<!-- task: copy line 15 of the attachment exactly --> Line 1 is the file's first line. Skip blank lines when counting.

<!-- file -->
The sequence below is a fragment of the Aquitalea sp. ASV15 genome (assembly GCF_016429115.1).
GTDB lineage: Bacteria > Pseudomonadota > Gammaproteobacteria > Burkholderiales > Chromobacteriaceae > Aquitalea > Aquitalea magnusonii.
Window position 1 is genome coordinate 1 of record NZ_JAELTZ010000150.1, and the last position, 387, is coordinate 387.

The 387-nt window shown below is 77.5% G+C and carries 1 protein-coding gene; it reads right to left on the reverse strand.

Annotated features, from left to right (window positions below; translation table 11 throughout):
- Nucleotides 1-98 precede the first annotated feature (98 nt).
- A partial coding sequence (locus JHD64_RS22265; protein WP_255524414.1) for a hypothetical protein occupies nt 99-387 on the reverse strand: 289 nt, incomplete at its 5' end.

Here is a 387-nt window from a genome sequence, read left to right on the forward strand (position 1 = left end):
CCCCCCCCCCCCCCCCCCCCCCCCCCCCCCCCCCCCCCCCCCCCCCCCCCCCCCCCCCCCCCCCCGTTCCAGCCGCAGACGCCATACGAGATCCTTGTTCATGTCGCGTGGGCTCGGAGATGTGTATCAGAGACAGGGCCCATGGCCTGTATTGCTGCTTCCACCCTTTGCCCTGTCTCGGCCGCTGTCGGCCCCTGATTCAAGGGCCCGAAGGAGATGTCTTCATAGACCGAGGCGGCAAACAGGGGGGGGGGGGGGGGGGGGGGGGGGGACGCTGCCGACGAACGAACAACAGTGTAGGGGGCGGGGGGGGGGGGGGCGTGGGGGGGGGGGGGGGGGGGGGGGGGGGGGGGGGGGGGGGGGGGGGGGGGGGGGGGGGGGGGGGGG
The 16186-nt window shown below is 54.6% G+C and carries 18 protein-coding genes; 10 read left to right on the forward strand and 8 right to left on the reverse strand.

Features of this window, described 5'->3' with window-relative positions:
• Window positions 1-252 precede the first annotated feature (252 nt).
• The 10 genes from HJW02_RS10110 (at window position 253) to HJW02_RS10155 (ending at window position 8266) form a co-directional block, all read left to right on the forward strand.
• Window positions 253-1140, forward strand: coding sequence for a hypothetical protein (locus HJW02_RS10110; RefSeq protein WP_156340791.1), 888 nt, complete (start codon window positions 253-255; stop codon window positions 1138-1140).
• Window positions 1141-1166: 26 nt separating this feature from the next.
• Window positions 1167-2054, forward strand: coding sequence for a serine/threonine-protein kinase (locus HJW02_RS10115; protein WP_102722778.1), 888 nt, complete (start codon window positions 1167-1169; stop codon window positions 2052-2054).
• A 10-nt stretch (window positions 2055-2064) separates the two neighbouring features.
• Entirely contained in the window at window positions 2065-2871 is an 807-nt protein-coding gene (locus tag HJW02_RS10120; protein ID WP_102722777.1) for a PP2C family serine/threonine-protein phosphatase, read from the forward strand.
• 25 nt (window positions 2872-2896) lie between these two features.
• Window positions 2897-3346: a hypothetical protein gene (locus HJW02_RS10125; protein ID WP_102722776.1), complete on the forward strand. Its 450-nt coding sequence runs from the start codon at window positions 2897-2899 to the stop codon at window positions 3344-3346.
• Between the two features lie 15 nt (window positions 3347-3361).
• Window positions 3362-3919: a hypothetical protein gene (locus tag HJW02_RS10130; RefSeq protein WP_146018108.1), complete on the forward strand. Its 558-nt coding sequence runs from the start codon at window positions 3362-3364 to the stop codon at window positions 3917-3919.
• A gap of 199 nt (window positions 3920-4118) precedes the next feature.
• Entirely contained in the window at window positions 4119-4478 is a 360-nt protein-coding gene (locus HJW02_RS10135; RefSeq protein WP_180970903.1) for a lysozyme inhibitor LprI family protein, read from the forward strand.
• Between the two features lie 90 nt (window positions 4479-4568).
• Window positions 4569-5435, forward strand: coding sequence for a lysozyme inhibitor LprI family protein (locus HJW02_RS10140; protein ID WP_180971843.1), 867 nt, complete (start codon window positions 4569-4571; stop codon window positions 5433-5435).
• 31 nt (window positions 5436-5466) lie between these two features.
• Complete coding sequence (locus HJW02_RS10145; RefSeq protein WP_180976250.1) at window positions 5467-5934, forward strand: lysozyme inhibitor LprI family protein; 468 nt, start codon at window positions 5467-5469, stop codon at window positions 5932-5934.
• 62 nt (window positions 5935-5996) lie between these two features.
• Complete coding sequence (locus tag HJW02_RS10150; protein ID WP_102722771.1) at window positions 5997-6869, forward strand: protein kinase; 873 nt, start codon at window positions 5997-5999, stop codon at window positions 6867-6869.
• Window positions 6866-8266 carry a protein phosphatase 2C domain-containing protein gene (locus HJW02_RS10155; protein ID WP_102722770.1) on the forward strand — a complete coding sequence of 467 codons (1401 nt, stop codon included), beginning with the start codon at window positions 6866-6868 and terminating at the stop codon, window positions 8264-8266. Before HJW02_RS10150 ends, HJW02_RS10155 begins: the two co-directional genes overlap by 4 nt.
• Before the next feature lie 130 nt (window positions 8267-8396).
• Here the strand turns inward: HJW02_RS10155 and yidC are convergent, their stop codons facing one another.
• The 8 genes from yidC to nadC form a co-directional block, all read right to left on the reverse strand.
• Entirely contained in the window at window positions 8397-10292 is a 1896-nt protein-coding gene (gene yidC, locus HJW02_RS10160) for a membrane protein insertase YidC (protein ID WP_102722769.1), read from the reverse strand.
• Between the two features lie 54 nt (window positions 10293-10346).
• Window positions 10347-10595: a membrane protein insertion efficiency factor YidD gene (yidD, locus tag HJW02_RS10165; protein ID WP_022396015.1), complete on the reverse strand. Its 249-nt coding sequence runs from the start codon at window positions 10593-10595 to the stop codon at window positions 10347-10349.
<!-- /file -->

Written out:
• Window positions 1141-1166: 26 nt separating this feature from the next.